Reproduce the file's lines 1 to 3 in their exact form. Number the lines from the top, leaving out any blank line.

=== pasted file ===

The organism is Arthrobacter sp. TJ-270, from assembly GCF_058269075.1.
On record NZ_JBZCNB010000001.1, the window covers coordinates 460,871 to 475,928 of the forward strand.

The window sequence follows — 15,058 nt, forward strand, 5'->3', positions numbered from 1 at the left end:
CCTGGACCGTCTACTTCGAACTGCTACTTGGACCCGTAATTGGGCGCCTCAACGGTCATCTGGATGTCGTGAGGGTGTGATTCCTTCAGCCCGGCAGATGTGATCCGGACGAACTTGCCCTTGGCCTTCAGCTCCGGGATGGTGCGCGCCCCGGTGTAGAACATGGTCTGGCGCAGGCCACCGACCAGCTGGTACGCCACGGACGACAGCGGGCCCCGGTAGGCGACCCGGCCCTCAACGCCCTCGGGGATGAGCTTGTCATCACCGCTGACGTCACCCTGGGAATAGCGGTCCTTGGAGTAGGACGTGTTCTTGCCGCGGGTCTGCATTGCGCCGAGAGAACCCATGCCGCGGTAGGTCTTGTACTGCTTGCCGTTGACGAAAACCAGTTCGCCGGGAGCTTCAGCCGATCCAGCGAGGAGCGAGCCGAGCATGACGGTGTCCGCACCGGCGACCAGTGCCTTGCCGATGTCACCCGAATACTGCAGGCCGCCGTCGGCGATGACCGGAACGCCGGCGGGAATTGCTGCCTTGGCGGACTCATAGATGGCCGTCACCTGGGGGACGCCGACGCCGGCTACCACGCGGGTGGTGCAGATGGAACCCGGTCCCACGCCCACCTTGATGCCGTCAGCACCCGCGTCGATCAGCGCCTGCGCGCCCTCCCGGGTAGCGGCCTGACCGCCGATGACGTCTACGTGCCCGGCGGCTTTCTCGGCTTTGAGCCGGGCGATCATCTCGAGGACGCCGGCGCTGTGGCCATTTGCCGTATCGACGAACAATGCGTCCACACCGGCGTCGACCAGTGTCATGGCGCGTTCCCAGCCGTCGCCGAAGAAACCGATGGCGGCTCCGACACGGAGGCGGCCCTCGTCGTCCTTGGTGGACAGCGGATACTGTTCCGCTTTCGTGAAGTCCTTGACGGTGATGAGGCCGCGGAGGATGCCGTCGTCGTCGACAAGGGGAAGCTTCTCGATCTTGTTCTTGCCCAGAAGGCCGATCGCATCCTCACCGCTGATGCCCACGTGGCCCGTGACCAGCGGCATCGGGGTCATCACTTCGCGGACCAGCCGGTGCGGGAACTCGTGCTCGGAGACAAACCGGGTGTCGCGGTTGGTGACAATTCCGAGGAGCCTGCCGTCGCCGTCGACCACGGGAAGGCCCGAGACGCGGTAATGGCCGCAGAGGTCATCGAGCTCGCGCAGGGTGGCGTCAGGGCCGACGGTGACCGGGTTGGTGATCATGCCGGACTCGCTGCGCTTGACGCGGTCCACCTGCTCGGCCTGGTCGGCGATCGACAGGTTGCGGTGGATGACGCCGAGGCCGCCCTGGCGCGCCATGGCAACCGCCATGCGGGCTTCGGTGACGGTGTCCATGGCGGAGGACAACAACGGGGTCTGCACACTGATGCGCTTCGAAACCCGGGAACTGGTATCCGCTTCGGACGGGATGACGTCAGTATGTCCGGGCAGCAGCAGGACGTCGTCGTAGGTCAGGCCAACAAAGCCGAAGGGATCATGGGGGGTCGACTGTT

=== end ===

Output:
The organism is Arthrobacter sp. TJ-270, from assembly GCF_058269075.1.
On record NZ_JBZCNB010000001.1, the window covers coordinates 460,871 to 475,928 of the forward strand.

The window sequence follows — 15,058 nt, forward strand, 5'->3', positions numbered from 1 at the left end: